Corrections to the blogosphere, the consensus, and the world

Monday, June 29, 2009


Lifted from comments (well, to be precise, from comment)
This is nothing to do with your post, but I can think of no other way to ask you a couple of questions, merely out of curiosity:
Why, after five years of regular posting in an interesting and literate blog, have you had so few comments?
Why do you give away so little about yourself?

Well, taking them singly,

1) Why have I had so few comments (and, I imagine, so few readers)?

False modesty (or modesty of any kind) aside, the most direct reasons would seem to be that
a) I don't advertise or cross-list much, so to find me at all you would have to be searching for something I've covered
b) I'm not in fact all that regular a poster; to be a power in the land you have to blog daily, or at least twice a week, or people get irritated at all the wasted clicking and stay away.
These are probably less important than the personality factors, such as
c) I don't particularly mind whether I'm read or not: in actual face-to-face conversation I'm a competitive monologist who feels that unexpressed opinions cause kidney damage, and this attitude translates beautifully to blogging.

2) Why do I give away so little about myself?

Even by the standards of this blog, I'm not particularly interesting. I'm literate because I've spent most of my time here reading, which is not in itself interesting; I have posted on a door at home the quote from Logan Pearsall Smith "Some people say that life is the thing, but I prefer reading."

The most interesting thing in my life last week wasn't anything internal, it was experimenting with making my own lard.

Friday, June 19, 2009

Specificity can be overdone

An argument at work between the Welsh and those other sheepshaggers from across the Tasman, centering on a long name competition between Llanfairpwllgwyngyllgogerychwyrndrobwll-llantysiliogogogoch ("The church of St. Mary in the hollow of white hazel trees near the rapid whirlpool by St. Tysilio's of the red cave") and Taumata whaka tangi hanga koauau o tamatea turi pukakapi ki maunga horo nuku poka i whenua kitana tahu (the 'place where Tamatea, the man with the big knees, who slid, climbed and swallowed mountains, known as land-eater, played his flute to his loved one').

I mean, are there really so many churches in Wales that you actually have to distinguish them in such detail? Are there really Welsh folk complaining “Yes, I know you said The church of St. Mary in the hollow of white hazel trees near the rapid whirlpool by St. Tysilio's, but you didn’t say which cave, and I’ve been waiting for two hours in the blue cave”?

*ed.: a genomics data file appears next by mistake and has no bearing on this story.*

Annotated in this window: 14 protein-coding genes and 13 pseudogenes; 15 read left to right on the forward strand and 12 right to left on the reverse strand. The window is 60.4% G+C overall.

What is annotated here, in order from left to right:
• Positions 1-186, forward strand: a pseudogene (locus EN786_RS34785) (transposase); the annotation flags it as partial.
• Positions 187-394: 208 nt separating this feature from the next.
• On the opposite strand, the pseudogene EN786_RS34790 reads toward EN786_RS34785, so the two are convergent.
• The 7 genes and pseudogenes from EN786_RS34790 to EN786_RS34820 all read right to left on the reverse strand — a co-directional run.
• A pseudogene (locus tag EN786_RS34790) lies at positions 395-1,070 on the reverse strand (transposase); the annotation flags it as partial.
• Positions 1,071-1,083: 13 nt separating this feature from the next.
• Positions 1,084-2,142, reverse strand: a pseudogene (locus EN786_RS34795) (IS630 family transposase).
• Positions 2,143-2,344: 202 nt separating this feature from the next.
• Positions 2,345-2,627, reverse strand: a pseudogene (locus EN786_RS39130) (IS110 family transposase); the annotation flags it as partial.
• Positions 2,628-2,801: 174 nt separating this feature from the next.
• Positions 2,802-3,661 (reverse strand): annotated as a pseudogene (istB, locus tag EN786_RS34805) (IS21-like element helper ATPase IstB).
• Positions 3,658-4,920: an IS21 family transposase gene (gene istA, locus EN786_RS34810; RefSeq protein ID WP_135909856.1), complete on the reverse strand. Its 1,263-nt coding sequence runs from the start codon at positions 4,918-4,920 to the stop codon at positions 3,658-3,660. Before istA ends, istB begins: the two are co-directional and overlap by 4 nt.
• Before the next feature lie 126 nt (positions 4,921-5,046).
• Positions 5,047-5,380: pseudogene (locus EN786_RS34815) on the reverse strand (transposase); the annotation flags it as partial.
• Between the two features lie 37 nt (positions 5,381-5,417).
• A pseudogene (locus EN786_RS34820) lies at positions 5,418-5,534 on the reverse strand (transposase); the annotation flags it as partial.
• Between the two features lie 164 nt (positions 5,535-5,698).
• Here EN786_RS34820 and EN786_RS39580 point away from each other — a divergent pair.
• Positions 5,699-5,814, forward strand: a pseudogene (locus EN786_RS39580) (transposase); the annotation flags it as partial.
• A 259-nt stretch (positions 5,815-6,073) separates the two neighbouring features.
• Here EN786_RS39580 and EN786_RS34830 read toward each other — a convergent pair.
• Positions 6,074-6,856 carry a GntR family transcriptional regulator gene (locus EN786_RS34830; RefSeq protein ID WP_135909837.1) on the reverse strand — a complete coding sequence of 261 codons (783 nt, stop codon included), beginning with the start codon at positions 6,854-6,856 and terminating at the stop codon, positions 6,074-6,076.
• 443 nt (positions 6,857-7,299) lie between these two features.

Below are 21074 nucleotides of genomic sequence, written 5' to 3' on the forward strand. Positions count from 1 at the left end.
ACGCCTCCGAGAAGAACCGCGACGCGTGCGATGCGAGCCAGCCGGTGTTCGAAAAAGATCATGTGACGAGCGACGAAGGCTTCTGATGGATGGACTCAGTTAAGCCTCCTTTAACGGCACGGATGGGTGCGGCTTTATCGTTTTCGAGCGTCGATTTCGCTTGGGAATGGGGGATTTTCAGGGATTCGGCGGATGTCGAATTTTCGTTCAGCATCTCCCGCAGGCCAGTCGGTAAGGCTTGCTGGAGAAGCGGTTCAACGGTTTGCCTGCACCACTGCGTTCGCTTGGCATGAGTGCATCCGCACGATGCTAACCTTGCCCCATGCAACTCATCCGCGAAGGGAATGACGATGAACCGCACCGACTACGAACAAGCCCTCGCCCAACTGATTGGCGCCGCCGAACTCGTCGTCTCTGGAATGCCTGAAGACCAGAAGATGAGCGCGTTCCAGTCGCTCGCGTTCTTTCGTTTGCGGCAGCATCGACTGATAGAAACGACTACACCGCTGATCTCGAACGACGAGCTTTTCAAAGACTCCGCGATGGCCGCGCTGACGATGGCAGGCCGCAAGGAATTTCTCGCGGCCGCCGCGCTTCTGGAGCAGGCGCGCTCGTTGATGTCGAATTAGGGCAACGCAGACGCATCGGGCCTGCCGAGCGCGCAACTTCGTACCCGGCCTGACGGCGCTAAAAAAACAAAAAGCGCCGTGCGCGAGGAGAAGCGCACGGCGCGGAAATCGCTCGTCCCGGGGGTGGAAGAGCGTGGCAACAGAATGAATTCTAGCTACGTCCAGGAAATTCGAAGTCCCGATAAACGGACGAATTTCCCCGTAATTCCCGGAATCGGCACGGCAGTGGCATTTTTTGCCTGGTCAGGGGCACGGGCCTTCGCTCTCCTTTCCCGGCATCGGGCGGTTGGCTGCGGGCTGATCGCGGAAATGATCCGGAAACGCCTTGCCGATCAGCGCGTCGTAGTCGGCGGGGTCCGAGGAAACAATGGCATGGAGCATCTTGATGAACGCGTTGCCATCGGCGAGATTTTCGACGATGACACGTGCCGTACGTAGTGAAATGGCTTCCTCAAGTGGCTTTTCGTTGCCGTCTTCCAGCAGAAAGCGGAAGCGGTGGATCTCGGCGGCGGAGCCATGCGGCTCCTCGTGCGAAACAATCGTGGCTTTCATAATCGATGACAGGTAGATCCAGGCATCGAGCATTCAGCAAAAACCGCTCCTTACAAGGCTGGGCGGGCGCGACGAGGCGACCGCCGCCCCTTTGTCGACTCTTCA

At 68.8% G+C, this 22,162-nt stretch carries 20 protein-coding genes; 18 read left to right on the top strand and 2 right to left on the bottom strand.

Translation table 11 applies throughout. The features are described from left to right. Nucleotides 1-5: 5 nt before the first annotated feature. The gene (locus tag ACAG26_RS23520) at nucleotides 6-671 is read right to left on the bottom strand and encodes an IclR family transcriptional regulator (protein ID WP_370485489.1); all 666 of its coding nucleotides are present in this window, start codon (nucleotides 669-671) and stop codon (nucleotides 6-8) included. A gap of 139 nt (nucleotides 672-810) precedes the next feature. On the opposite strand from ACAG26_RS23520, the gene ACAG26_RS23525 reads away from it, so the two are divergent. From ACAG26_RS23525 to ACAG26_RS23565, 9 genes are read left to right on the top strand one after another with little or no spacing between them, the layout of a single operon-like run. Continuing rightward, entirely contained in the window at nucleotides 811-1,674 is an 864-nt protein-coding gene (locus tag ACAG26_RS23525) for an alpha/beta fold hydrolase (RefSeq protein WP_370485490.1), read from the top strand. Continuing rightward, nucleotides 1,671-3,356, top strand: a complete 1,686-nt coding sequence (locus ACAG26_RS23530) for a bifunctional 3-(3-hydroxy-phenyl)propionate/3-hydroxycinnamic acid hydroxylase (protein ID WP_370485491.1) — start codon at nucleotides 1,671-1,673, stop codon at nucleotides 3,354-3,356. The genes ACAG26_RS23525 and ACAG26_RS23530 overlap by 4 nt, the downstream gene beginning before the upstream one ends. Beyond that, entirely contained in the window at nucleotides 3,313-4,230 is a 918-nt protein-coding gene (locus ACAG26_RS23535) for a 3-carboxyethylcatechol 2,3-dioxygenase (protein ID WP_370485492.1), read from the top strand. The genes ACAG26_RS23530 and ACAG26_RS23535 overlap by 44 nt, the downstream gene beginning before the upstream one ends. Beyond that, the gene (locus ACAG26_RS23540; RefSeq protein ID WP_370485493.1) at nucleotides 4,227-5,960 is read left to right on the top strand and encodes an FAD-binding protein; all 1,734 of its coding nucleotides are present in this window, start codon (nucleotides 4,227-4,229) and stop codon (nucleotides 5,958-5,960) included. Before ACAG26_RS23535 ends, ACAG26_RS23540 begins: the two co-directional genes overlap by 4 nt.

Similarly in NZ.

Terminator Statism

Reflecting on Terminator Salvation, I think the underlying implausibility is seeing the struggle unfold in a world that is battered but otherwise fully operative, able to provide fuel for the resistance helicopters and steel for the Terminator forges. As it is, the Terminators would seem to run into resource constraints pretty quickly. I'm not saying that they couldn't get the WA mines working again, but that would involve having terminators that were basically civilians, driving dump trucks and the like rather than throwing people across the room in that terribly unlethal way that seems to be their only fighting skill.

But then, why do you have big terminators anyway? Wouldn't having more small ones be better at wiping out the human race? Or, even better, gas, radiation, or genetically engineered swine flu strains, not requiring any big iron at all? The only reason I can see for Skynet insisting on robots is that it was after all for a time part of the US Defence Department, and it may have been corrupted by having to process aircraft carrier accounting.

Wednesday, June 17, 2009

The Sexual Revolution will be Postponed to a Date to be Fixed

Letter to the Age
Yesterday’s Target wordpuzzle, as always, challenged us to make words out of a central letter, in this case C, and 8 other letters, in this case UNT ENOER. I see today that YESTERDAY’S SOLUTION omitted one possible four-letter combination that appears in my dictionary. Frankly, I resent being demoted to ‘very good’ from ‘excellent’ by your newspaper’s prudery.

Here among friends I can confess that I was actually dropped to Good from Very Good. I missed ecru, cretonne, and nonce, among others.

Thursday, June 04, 2009

the pillars are toppling

Takedowns of the placebo effect and the Hawthorne effect on the same day (well, I read about them on the same day). Must check further.

Wednesday, June 03, 2009


A note so that I can find when I need it Brad De Long's fascinating account of how the world changed around 1870 to switch to a wealth growth path.

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